Syrian refugees are a global problem and international institutions are not paying due attention, Turkey's Prime Minister Recep Tayyip Erdogan has told EU ambassadors meeting in Turkey Anadolu Agency reported
His comments on Tuesday came as Syria continues to be gripped by almost constant fighting which has left more than 6.5 million people internally displaced, according to the United Nations. Nearly 2.5 million Syrians are also registered as refugees in neighboring countries including Turkey, Lebanon and Iraq.
"Turkey has spent $2.5 billion on Syrian refugees so far while the international community, especially EU countries, have not given significant aid, donating only $250 million," Erdogan said.
More than 100,000 people have been killed during the three-year conflict in Syria, which began after the regime launched a violent crackdown in response to anti-government protests in March 2011, triggering a conflict that spiraled into a civil war.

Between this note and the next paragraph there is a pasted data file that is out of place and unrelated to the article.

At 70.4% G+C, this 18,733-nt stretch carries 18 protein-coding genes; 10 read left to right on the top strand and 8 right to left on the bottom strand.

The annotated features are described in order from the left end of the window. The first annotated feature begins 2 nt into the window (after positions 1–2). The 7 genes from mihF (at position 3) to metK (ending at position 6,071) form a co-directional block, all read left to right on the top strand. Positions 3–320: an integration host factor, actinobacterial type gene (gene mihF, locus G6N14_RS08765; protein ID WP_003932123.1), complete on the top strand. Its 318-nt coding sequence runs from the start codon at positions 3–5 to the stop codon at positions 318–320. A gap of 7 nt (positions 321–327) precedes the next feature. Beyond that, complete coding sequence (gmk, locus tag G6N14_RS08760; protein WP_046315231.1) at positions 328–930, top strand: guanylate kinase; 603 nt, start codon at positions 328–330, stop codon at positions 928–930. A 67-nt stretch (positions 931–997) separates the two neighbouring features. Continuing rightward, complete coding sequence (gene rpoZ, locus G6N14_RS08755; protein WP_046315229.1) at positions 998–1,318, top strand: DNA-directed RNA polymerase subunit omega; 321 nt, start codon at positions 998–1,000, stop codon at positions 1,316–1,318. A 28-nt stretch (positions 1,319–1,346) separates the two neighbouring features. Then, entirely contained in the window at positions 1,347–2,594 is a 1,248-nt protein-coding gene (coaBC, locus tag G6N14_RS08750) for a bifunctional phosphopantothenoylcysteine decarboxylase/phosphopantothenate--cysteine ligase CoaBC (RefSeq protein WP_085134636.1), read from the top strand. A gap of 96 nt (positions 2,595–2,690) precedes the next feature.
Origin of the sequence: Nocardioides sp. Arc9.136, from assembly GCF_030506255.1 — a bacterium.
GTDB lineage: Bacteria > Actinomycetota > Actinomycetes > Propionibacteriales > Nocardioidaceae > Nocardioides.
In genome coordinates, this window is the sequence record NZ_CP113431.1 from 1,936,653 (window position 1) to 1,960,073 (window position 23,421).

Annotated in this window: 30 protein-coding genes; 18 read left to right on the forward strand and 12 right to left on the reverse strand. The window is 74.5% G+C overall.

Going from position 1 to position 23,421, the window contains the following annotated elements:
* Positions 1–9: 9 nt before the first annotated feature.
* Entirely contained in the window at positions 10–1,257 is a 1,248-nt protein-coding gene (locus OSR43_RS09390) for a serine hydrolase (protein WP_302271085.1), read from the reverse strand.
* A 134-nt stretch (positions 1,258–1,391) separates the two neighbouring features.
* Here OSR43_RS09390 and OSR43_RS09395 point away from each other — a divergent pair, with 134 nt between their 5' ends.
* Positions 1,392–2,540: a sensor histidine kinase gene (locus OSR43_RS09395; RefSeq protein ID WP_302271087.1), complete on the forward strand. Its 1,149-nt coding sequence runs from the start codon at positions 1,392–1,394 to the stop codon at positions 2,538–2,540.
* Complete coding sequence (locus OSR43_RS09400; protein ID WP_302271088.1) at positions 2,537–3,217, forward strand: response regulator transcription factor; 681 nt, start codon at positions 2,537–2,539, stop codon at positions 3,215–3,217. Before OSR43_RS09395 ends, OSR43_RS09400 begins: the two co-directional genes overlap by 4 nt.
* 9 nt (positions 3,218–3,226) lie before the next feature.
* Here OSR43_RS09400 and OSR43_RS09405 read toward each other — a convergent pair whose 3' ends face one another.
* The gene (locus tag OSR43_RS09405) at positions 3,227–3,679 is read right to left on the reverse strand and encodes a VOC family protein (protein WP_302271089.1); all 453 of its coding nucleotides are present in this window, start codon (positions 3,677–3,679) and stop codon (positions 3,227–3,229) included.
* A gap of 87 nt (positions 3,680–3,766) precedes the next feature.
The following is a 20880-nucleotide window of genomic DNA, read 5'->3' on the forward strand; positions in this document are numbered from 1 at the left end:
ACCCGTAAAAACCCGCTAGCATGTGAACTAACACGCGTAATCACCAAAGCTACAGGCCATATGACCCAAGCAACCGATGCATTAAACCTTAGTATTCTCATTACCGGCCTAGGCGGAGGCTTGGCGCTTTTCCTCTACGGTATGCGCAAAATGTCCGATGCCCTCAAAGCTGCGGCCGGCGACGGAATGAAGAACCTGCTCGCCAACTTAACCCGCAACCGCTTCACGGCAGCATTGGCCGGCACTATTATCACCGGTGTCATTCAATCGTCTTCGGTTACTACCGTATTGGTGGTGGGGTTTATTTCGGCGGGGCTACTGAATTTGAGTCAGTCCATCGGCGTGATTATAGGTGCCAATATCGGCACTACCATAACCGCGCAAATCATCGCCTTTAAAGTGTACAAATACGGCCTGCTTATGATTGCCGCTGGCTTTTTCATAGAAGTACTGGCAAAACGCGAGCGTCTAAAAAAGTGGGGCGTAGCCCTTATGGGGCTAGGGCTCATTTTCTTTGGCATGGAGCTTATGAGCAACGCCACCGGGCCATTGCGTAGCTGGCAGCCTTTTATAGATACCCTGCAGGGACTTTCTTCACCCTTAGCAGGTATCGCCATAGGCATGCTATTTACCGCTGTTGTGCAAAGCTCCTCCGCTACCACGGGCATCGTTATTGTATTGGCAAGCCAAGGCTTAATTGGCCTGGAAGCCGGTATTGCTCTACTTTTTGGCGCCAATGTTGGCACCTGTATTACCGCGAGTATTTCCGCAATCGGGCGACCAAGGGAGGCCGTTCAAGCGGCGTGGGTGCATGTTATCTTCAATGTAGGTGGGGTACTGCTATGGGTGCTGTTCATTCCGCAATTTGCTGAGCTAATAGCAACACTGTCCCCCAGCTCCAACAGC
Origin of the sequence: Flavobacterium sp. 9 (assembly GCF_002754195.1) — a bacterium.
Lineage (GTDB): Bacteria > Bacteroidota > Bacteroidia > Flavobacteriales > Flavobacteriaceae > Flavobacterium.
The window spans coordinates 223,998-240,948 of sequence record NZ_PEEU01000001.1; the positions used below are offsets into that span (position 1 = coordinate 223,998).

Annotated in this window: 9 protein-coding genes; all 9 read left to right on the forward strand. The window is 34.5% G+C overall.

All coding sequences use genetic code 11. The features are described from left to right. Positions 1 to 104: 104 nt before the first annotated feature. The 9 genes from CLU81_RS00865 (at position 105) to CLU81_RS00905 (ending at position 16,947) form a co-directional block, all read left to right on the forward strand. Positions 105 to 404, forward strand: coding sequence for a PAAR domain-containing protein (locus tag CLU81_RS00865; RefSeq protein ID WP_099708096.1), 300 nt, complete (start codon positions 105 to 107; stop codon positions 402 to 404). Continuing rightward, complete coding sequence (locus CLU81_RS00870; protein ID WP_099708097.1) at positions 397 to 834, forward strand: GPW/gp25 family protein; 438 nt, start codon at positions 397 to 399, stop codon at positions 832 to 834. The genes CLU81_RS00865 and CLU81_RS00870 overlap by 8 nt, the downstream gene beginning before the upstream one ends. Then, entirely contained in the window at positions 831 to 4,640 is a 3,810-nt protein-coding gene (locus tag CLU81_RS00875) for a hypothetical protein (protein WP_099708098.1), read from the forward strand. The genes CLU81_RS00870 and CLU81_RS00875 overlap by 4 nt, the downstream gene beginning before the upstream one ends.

Criticizing Western and Gulf countries for not calling the removal of Egypt's first democratically elected President, Muhammad Morsi, a coup and congratulating the coup leader on his so-called election, Erdogan said: "There is no meaning in congratulating the leadership of the Egyptian coup, and we do not approve it."
- 'Test of sincerity'
Morsi was brought down after a military coup led by General Abdul-Fettah Al Sisi which was financially backed by Gulf countries.
Morsi was Egypt's first elected president after the Freedom and Justice Party, backed by the Muslim Brotherhood, won the election with 51 percent of the votes.
Emphasizing Turkey's importance in the security of energy supplies to Europe, Erdogan said: "The opening of the energy chapter in Turkey's EU membership negotiations will be a test of EU's sincerity for energy security."
He said that Turkey's EU membership was not only a regional challenge, but also a global one, in the fight against racism in Europe and for betterment of the alliance of civilizations.
There was also a large scope for cooperating on energy security insofar as Turkey is a key transit country for natural gas from the EU's point of view, and Europe is the most important end market for natural gas going through Turkey, he said.